21. 21. PHALEN-DIXON SIGN  sciatic crisis typically seen in high grade adolescent spondylolisthesis  sign includes  sciatic pain  vertical sacrum and pelvis  lumbosacral kyphosis  tight hamstrings  hyperlordotic lumbar spine  waddling gait
  22. 22. BACK PAIN AND SPONDYLOLISTHESIS  The cause of back pain is unclear and is multifactorial  The pain may be due to  disc degeneration  facet degeneration  chronic nerve root irritation from compression or traction  patient may have accompanying spinal stenosis
  23. 23. RADIOGRAPHY
  24. 24. Defect in the pars interarticularis – ‘collar’ around the ‘neck’ of an illusory ‘dog’- oblique xray
  25. 25. THE BENDING FILMS  demonstrate persistent motion and instability  especially in the presence of degenerated disc disease at the level of spondylisthesis  disc degeneration and collapse of the disc space is an attempt to stabilize the motion segment
  26. 26. RADIOLOGICAL EXAMINATION  large number of suggested and preferred radiological parameters to assess spondylolisthesis  Only 2 are of any great importance (Wiltse LL et al ) 1. The amount of displacement 2. The slip angle (the angular relationship between L5 and S1 in the dysplastic form of spondylolisthesis) Percentage slip (x/y(x 100) slip angle or angle of sagittal rotation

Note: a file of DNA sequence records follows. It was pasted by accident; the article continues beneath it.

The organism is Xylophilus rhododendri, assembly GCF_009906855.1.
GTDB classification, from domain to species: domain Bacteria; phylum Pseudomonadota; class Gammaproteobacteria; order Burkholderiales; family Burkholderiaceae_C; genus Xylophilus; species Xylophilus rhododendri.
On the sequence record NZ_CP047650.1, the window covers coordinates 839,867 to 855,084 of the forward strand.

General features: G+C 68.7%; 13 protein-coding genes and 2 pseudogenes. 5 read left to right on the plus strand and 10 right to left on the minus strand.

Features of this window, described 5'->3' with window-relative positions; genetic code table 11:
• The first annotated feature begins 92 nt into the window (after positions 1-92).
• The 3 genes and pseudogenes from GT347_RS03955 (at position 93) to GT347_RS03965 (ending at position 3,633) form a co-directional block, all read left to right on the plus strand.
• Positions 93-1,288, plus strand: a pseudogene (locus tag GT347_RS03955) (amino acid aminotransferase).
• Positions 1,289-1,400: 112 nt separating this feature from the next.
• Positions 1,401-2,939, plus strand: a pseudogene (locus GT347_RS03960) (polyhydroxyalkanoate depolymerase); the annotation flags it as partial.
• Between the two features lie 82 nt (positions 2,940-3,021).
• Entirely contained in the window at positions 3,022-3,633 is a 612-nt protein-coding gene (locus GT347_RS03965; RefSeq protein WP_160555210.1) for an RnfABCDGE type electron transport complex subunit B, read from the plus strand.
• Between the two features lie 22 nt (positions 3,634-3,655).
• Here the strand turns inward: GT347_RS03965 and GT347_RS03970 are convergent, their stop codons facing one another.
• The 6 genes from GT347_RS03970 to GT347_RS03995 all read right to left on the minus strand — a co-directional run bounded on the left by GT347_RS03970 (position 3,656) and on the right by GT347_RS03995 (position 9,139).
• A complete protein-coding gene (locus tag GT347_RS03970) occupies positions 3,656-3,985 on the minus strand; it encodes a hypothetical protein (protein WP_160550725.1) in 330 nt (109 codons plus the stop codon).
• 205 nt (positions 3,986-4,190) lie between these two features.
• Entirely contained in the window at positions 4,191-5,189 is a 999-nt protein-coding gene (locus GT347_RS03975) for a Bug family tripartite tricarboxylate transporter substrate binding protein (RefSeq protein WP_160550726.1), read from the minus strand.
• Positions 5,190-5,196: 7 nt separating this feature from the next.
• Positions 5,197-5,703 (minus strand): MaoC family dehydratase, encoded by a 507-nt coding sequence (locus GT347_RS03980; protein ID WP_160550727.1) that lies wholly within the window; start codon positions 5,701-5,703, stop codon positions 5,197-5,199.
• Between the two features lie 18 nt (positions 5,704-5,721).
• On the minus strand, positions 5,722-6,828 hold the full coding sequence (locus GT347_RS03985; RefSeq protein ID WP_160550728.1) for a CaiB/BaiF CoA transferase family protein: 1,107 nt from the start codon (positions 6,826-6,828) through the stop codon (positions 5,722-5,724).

27. 27. RADIOGRAPHIC INDEX Slip angle of Boxall superior border is chosen  more constant  not affected by adaptive changes commonly occur in the inferior end plate represent local kyphosis across the L5-S1 motion segment
  28. 28. RADIOGRAPHIC INDEX  the degree of slips or transitional displacement (Meyerding)
  29. 29. RADIOLOGICAL EXAMINATION CT scan  helpful in preoperative planning especially in cases with severe dysplasia MRI  assess neural foramen on the sagittal views  determine extent of associated disc disease  disc herniation is common  25% cases occur at the level above the slip  15% occur at the level of the slip itself  rule out tumor or infection
  30. 30. MANAGEMENT
  31. 31. PREDICTORS OF SLIP PROGRESSION  female gender  prepubescence  trapezoidal L5  domed and vertical sacrum and sagital rotation  slip angle > -10o  high grade slip (>50% slip progression)  inclined sacrum (>30o beyond vertical)